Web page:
In Flower This Week
A news sheet prepared by a Gardens' volunteer.
Numbers before each plant refer to temporary IFTW labels in the gardens.
Numbers in square brackets [ ] refer to garden bed Sections. Plants in flower are in bold type.
21 January 2015
click for larger image
Take a walk today from the Visitors Information Centre (VIC) to the Rock Garden where there are plenty of interesting plants in flower.
- On the left across from the VIC look up to see Pandorea jasminoides [Section 212], a massive woody vine with plenty of pink bell flowers and shiny light green leaves. Also known as Bower of Beauty, the plant is native to New South Wales and Queensland, and forms large pointed pods filled with papery seeds.
- On the left of the entrance the VIC in a pot is Rhododendron viriosum [Section 221] with magnificent coral bell flowers on shiny dark green leaves. This is one of the few native rhododendrons in Australia, found in the high mountains of tropical northern Queensland.
- Walk up to the Rock Garden and start in front of the waterfall. Lythrum salicaria [Section 15v], or Purple Loosestrife, has terminal spikes of purple flowers which are very popular with bees. This interesting species is native not only to south-eastern Australia but widespread in Europe, Asia and North America.
- Go up the stairs to see on your left Leptospermum deuense [Section 15c], with white ‘tea-tree’ flowers on a neat bush. It is endemic to New South Wales.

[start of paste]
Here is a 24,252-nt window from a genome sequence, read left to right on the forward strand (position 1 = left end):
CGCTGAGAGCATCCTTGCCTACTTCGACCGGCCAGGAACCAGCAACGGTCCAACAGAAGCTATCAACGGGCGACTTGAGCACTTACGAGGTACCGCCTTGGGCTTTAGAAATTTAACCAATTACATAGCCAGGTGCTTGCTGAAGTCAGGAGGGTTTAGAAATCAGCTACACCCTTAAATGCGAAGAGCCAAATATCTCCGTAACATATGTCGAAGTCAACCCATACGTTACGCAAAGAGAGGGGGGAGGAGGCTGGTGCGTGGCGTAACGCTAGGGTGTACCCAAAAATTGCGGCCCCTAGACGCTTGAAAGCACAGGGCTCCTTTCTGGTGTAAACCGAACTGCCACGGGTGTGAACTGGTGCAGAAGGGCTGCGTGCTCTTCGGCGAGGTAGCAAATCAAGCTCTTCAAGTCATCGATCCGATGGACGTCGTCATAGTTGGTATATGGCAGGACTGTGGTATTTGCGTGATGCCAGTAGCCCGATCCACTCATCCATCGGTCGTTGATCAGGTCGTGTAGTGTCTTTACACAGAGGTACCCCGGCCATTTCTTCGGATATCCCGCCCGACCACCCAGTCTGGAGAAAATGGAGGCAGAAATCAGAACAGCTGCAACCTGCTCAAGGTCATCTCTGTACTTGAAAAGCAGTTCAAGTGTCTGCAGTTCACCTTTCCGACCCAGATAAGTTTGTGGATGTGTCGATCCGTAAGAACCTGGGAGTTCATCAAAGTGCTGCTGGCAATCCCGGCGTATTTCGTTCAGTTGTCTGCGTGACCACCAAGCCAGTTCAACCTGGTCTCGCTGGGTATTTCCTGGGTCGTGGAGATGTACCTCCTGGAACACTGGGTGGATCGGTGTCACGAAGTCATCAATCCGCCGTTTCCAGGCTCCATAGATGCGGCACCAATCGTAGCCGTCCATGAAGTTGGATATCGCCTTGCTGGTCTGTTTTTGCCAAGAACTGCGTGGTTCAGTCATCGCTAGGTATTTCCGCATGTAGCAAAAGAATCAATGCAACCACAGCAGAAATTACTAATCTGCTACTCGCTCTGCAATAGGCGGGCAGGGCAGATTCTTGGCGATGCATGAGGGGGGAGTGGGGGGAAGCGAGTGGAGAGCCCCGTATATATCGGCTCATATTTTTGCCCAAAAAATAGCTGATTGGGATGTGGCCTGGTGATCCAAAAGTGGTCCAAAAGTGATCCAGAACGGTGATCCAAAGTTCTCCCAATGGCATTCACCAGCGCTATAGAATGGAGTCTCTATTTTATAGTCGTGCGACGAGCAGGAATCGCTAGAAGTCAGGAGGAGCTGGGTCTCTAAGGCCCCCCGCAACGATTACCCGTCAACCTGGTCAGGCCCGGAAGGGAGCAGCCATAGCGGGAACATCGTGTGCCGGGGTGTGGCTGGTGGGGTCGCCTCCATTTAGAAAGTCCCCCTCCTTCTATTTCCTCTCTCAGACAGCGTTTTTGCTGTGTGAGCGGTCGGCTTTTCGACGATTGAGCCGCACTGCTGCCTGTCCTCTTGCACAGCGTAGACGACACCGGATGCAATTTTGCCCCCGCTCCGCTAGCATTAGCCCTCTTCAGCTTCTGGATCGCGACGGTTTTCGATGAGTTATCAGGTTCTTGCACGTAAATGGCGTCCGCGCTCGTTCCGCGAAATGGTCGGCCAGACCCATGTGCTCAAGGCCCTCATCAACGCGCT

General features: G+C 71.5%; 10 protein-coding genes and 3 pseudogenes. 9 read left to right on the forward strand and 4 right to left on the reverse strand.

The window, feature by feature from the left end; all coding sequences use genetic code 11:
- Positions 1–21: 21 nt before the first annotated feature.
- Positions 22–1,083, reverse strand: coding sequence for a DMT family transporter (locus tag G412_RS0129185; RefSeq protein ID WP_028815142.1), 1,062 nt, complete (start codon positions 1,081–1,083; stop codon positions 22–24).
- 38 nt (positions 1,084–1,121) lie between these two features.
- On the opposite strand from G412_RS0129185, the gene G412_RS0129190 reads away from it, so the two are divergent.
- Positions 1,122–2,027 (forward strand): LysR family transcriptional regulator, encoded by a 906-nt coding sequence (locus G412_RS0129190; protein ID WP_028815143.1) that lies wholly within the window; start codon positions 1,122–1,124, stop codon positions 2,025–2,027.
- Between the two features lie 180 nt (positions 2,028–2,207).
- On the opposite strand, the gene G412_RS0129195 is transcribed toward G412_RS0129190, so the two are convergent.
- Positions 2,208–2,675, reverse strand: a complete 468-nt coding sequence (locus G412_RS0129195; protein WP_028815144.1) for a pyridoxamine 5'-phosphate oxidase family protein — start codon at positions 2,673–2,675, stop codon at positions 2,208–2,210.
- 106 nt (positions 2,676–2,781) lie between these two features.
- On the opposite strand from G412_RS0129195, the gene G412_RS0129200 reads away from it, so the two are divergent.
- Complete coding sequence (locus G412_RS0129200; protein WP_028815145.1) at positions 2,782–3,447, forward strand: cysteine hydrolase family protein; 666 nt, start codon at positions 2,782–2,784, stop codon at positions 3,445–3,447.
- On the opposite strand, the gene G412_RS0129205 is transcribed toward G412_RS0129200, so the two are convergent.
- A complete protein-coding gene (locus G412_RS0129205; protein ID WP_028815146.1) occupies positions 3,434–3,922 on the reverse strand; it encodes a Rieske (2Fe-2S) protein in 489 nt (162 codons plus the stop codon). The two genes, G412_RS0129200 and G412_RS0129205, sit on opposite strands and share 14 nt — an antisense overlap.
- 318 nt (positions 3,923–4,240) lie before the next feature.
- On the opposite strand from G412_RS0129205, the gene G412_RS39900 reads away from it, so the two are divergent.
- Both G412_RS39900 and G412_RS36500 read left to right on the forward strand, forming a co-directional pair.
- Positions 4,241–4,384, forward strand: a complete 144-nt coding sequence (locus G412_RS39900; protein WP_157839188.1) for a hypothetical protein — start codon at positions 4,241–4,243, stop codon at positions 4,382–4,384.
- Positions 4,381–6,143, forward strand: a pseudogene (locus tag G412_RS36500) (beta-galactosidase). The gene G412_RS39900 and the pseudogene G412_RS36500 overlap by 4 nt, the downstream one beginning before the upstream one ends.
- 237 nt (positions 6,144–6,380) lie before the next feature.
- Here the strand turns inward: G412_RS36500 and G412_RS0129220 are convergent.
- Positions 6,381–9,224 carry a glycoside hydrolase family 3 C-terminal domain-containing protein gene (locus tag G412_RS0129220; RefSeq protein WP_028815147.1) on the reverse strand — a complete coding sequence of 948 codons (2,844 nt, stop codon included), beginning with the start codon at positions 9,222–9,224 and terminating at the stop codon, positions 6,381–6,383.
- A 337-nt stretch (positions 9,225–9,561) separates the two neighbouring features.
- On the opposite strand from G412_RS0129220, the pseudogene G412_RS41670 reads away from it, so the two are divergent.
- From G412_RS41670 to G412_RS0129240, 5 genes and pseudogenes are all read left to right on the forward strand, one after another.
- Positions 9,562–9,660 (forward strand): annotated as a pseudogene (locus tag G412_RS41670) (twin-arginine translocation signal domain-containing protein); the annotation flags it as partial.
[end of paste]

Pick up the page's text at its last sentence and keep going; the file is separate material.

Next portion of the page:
- Further up the stairs on your right is Grevillea ‘Poorinda Royal Mantle’ [Section 15d], a vigorous groundcover with masses of red toothbrush flowers and persistent attention from the bees.
- Also on your right is Chrysocephalum apiculatum [Section 15d], with bright gold button flowers on a grey green groundcover plant. This daisy is found in all states and territories in Australia in a wide range of environments. With such a broad distribution it is not surprising that this species varies considerably in form, from a sparse erect plant to much lower sprawling forms.
- On your left and in many other places in the Rock Garden is Calostemma purpureum [Section 15b], or Garland Lily, with clusters of pink bell flowers on thin stems. lt is a well-known plant of the Riverina district, and is found in western New South Wales, north-western Victoria and South Australia.
- Calocephalus lacteus [Section 15b], or Milky Beauty-heads, is on your left with small white heads of flower on a grey green groundcover. It occurs naturally in south-eastern New South Wales, Victoria, Tasmania and South Australia.
- High on your left is Anigozanthos flavidus [Section 15h], a large clump of rusty red Kangaroo Paws.
- On the rocks on your left is Muehlenbeckia axillaris [Section 15h], forming a wiry mat of tiny rounded leaves with masses of small yellow flowers. It is native to New Zealand, as well as Tasmania, New South Wales and Victoria.
- Also on your left is Arthropodium milleflorum [Section 15h], commonly known as Vanilla Lily, with dainty pink vanilla-scented bell flowers on very thin stems. Turn back now along the same path and take the first left turn.
- High on the left is Acacia aneura var. aneura [Section 15l], commonly known as mulga, an open bush with gold balls of flowers on grey needle foliage. Mulga plants are believed to live as long as 400 years.
- On the left is Senecio linearifolius var. dangarensis [Section 15r], a tall grey-green shrub with yellow flower-heads.
- Eremophila bignoniiflora × polyclada [Section 15r], on the left, is an open bush with green linear foliage and large mauve bell flowers, fading to white.
- Hibbertia pedunculata [Section 15s], on the right, has tiny green foliage hugging the ground and showing off bright yellow flowers.
Follow the Main Path back through the Rainforest Gully as shown on the map overleaf.